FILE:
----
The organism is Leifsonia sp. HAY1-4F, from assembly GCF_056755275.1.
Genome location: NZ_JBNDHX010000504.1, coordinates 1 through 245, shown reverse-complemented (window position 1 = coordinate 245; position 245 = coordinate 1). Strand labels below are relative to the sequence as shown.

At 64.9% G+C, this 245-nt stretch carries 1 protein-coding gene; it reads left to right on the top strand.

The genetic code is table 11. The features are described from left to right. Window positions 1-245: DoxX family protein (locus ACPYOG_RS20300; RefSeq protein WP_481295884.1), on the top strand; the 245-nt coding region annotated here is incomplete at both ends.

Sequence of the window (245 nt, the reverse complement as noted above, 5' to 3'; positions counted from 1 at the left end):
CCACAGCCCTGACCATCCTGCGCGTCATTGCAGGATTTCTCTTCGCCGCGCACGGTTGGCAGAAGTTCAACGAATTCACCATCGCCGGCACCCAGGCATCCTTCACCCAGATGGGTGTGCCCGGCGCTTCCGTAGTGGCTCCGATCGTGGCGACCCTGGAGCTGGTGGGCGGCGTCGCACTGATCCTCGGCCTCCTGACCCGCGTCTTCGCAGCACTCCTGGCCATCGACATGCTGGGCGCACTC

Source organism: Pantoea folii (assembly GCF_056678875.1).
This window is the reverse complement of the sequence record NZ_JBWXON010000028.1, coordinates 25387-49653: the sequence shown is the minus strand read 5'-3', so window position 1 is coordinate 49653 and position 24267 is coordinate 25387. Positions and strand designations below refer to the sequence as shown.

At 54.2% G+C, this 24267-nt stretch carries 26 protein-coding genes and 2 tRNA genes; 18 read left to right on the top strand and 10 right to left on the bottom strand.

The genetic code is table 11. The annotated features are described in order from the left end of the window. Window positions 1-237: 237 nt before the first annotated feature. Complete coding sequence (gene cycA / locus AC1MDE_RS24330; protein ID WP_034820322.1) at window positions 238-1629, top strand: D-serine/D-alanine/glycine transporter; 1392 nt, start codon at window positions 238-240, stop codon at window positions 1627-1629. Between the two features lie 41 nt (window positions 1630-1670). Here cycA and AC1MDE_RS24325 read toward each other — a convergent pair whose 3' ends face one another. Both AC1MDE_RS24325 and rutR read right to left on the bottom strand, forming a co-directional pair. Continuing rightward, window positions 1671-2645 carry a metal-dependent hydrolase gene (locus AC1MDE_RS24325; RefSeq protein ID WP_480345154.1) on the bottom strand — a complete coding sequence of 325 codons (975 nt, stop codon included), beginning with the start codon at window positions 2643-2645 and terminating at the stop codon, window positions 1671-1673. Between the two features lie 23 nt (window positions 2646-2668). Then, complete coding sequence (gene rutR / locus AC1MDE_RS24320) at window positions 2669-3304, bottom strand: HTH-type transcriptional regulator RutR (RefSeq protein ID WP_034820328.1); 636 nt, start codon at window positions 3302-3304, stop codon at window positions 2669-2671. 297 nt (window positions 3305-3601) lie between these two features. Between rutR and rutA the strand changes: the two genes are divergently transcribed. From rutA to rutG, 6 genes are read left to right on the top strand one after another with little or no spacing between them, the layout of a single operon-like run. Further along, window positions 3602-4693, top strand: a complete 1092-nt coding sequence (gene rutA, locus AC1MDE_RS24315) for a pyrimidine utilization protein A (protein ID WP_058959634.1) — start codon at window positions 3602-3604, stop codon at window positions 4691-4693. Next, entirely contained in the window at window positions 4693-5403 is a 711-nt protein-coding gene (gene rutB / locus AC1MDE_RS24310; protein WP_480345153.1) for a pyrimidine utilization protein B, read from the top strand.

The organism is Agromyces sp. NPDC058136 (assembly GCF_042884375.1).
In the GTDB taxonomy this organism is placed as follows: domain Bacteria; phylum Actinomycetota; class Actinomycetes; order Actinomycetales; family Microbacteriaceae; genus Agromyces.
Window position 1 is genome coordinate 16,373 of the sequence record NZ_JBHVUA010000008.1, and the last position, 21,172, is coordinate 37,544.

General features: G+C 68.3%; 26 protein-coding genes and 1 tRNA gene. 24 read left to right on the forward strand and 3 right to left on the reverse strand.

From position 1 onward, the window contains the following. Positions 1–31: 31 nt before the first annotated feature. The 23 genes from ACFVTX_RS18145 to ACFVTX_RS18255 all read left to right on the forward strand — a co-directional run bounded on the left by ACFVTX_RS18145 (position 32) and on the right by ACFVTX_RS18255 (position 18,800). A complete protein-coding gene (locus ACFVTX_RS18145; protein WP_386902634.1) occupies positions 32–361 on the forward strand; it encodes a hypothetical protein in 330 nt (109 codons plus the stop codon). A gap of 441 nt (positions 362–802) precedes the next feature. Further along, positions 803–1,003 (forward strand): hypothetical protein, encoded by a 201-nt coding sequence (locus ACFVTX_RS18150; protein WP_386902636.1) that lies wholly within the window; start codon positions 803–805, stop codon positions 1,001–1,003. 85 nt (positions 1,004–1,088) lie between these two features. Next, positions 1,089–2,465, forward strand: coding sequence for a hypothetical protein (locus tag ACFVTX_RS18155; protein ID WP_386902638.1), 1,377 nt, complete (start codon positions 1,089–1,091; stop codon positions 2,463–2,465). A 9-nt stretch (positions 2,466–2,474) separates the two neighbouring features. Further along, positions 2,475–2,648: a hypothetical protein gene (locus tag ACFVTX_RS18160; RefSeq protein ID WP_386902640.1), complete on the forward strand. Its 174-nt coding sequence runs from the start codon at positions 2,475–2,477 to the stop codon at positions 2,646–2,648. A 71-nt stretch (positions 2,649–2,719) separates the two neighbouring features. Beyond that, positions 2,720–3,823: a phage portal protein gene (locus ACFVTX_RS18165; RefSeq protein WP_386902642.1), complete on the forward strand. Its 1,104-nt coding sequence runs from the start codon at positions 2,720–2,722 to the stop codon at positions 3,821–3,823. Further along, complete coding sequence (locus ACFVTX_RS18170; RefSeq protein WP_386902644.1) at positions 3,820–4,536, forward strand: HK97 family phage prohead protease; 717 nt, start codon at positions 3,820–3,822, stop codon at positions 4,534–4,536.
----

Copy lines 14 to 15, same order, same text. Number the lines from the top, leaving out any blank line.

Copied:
General features: G+C 68.3%; 26 protein-coding genes and 1 tRNA gene. 24 read left to right on the forward strand and 3 right to left on the reverse strand.

From position 1 onward, the window contains the following. Positions 1–31: 31 nt before the first annotated feature. The 23 genes from ACFVTX_RS18145 to ACFVTX_RS18255 all read left to right on the forward strand — a co-directional run bounded on the left by ACFVTX_RS18145 (position 32) and on the right by ACFVTX_RS18255 (position 18,800). A complete protein-coding gene (locus ACFVTX_RS18145; protein WP_386902634.1) occupies positions 32–361 on the forward strand; it encodes a hypothetical protein in 330 nt (109 codons plus the stop codon). A gap of 441 nt (positions 362–802) precedes the next feature. Further along, positions 803–1,003 (forward strand): hypothetical protein, encoded by a 201-nt coding sequence (locus ACFVTX_RS18150; protein WP_386902636.1) that lies wholly within the window; start codon positions 803–805, stop codon positions 1,001–1,003. 85 nt (positions 1,004–1,088) lie between these two features. Next, positions 1,089–2,465, forward strand: coding sequence for a hypothetical protein (locus tag ACFVTX_RS18155; protein ID WP_386902638.1), 1,377 nt, complete (start codon positions 1,089–1,091; stop codon positions 2,463–2,465). A 9-nt stretch (positions 2,466–2,474) separates the two neighbouring features. Further along, positions 2,475–2,648: a hypothetical protein gene (locus tag ACFVTX_RS18160; RefSeq protein ID WP_386902640.1), complete on the forward strand. Its 174-nt coding sequence runs from the start codon at positions 2,475–2,477 to the stop codon at positions 2,646–2,648. A 71-nt stretch (positions 2,649–2,719) separates the two neighbouring features. Beyond that, positions 2,720–3,823: a phage portal protein gene (locus ACFVTX_RS18165; RefSeq protein WP_386902642.1), complete on the forward strand. Its 1,104-nt coding sequence runs from the start codon at positions 2,720–2,722 to the stop codon at positions 3,821–3,823. Further along, complete coding sequence (locus ACFVTX_RS18170; RefSeq protein WP_386902644.1) at positions 3,820–4,536, forward strand: HK97 family phage prohead protease; 717 nt, start codon at positions 3,820–3,822, stop codon at positions 4,534–4,536.